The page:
Just out of interest, how likely is it that this will turn into real life action? I can see where you're going with this and I heartily approve, but I sincerely hope this isn't a precursor to vaporware.
Another thing is, we have the laws similar to the DMCA in the EU (EUCD, the upcoming UK Copyright Directive), and things like the WIPO treaty were organised on an international level. Although starting small is of course the only option, might it be worth making the ''NtechA'' similarly international?
The whole point of your article is to get feedback, which is why this is topical. Here I'm being anal for the greater good, so you'll see me removing commas and fixing grammar, along with less trivial changes. I confuse ''which'' and ''that'' a lot myself, so I changed them below. Changed text is in strong, italicised text has been re-ordered. Removed words are indicated by a pipe.
In the first paragraph: I'd split the first sentence into two. ''...their body. In many ways...''. Also I'd drop ''the crusader's shield'', and start with ''The poet's pen''. I'd probably drop ''the priest's Bible'' too. I've never been too good with apostrophes, but get someone to check them out. Also the second ''as'' in ''as much as'' drops it's s. This is what you'd get:
Humans have always been more than the flesh and blood that constitutes their body. In many ways this is what makes us human. The ancient hunter's spear is as much a part of him as his foot or arm. | The poet's pen, the soldier's gun, | and the mathematician's logic, all as much a part of them as anything they were born with.
I'd clean up the second paragraph as follows, removing the second ''we developed''. I don't know if ''expensive'' is a value judgement that could turn off academia, (maybe I'm over analysing this) so I replaced it with ''prestigious''. It might be worth replacing ''exclusive schools of ancient Greece, the monasteries of middle-age Europe'' with modern examples, as the text implies that intellectual and political discussion is still happening there. I've left them in because I can't come up with substitutes:
During the latter part of the 20th century, we developed a new tool that would become part of us in the same way that these tools became part of our ancestors. We developed the ability to communicate at the speed of light, | technology that can extend the borders of intellectual and political discussion beyond the exclusive schools of ancient Greece, the monasteries of middle-age Europe, or the prestigious universities of modern-day America.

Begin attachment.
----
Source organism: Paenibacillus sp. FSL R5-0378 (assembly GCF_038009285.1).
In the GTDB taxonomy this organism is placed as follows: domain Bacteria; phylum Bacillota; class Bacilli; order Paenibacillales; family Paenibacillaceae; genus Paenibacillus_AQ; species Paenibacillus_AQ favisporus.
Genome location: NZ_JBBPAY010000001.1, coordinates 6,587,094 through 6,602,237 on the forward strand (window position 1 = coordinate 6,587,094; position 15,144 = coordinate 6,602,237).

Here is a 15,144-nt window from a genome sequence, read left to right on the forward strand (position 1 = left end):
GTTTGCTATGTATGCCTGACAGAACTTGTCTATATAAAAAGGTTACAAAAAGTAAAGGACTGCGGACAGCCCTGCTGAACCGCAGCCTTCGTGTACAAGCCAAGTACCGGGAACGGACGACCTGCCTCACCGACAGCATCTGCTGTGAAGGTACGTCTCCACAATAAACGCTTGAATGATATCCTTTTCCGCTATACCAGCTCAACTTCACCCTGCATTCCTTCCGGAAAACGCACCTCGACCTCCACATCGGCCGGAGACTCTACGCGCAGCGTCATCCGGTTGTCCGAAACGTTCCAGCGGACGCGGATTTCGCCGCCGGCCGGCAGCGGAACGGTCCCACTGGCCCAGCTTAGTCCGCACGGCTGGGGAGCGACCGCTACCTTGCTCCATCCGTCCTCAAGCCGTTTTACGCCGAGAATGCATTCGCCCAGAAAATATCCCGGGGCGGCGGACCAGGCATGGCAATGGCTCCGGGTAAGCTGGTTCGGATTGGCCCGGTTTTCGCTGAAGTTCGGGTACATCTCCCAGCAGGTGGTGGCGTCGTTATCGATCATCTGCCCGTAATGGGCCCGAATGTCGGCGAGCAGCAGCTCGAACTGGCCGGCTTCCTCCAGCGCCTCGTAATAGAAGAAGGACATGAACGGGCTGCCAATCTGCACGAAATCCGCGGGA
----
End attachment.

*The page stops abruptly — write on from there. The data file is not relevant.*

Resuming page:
For <p>3, I'd replace ''regulate our governments'' with something like ''interact with our governments''. I put in ''deal with'', but something snappier would be good.
Already, computers and the Internet are becoming an essential part of how many of us interact with each other, how we entertain ourselves, how we learn about our world, how we deal with our governments, and how we determine what is right and what is wrong.
And for 4, but I'd split it into two paragraphs. For the first below paragraph, I removed the coma after ''use of this technology''. In the second, I changed ''from the stifling of new'' to ''from stifling new''. Also, you used ''stifle'' twice, so I replaced the second occurence with ''hold back''. I also switched ''society'' and ''economy'', i.e. the economy is market-driven and the society won't prosper, as opposed to the market-driven society and the economy not prospering. I also rejigged the first sentence of the second para a little, to make it read a little easer:
There are those who would impose controls and restrictions upon current and future development and use of this technology out of short-sighted self-interest. This, as with many arguments based on such self-interest, is often framed in terms of economic benefit.
Ultimately, no society will prosper from stifling new ideas and new technologies to protect the interests of those that went before. In a market-driven economy, nobody deserves a guarantee that their government will hold back any new technology that might challenge their business model.
For the final <p>, ''development'' and ''progress'' are one and the same to my mind, so I struck '', and progress''. The coma before ''by using the tools of'' should be removed in any case. You used ''ensure'' twice. I'd replace the first occurrence with ''safeguard'' or the last occurrence with ''make sure'' (ain't thesauruses wonderful :-):
Our mission is to ensure continued human learning and development | by using the tools of democracy to make sure that those with a vested interest in limiting this progress are not the only voices heard by our lawmakers.
This is all strictly IMHO of course. Also, having this grilled by a nongeek, or even a marketing guy (no, wait, come back...) would obviously be useful, so I'll try and get that done when I meet one.
 hyphen added or removed. Not obvious, hence this.